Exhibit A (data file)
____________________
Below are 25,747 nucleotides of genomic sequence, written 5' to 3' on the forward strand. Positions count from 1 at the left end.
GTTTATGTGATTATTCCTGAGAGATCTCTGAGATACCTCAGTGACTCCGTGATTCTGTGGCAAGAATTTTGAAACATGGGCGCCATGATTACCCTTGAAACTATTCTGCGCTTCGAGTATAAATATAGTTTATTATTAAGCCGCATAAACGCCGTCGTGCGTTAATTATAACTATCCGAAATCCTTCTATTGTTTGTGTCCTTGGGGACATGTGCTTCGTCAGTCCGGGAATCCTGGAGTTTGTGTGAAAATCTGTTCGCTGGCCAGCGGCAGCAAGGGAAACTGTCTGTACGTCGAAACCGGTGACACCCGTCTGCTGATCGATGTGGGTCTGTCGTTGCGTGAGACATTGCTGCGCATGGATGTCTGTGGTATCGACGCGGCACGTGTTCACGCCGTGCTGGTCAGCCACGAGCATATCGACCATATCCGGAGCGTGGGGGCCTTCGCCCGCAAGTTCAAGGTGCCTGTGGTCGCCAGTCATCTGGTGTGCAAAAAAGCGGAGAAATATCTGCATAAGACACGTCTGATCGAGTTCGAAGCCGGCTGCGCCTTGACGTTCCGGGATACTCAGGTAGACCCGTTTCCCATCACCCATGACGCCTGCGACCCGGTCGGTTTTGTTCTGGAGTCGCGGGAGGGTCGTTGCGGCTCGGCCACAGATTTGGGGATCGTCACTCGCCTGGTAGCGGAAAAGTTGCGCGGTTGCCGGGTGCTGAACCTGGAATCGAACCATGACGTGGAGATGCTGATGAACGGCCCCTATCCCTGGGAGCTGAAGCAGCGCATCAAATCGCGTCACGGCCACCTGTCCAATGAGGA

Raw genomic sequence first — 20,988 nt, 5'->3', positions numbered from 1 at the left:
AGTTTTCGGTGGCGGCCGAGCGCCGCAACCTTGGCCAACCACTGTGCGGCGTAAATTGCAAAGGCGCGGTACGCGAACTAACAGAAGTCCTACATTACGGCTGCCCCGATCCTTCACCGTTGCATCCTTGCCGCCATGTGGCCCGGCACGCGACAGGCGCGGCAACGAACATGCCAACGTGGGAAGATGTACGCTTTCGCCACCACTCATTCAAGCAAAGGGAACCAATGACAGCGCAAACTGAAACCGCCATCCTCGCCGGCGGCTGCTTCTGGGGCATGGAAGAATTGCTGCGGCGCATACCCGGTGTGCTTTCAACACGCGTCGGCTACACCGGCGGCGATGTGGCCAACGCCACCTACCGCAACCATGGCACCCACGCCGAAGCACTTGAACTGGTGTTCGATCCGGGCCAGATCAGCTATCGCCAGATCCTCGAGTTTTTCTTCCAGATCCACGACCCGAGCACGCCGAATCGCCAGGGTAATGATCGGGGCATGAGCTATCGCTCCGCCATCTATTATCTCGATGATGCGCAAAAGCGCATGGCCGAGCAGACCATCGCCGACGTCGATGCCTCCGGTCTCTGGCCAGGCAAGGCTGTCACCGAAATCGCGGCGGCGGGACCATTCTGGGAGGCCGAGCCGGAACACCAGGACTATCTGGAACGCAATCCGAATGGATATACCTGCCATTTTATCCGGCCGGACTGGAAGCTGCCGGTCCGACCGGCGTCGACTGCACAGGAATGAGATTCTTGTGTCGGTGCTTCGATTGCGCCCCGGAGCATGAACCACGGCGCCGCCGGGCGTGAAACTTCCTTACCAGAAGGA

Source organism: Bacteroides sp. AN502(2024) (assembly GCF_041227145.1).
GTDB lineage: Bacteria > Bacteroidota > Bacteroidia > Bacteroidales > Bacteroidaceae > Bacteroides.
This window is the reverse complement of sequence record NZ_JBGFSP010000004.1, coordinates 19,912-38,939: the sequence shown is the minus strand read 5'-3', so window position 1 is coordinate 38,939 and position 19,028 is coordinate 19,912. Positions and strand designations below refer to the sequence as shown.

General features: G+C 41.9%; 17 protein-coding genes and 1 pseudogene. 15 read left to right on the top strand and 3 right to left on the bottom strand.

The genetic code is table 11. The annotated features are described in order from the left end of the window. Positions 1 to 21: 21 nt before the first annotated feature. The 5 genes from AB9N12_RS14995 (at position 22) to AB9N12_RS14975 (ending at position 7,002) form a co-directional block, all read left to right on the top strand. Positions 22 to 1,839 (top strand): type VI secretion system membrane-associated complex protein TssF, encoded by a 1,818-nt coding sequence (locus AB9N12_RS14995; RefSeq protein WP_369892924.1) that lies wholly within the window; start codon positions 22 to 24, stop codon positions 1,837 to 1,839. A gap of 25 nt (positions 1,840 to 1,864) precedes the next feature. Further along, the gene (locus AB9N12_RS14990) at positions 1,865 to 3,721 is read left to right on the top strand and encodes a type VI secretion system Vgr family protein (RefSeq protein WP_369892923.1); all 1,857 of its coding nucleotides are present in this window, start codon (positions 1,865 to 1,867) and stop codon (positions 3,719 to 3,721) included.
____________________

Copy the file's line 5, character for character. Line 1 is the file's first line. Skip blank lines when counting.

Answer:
Source organism: Bacteroides sp. AN502(2024) (assembly GCF_041227145.1).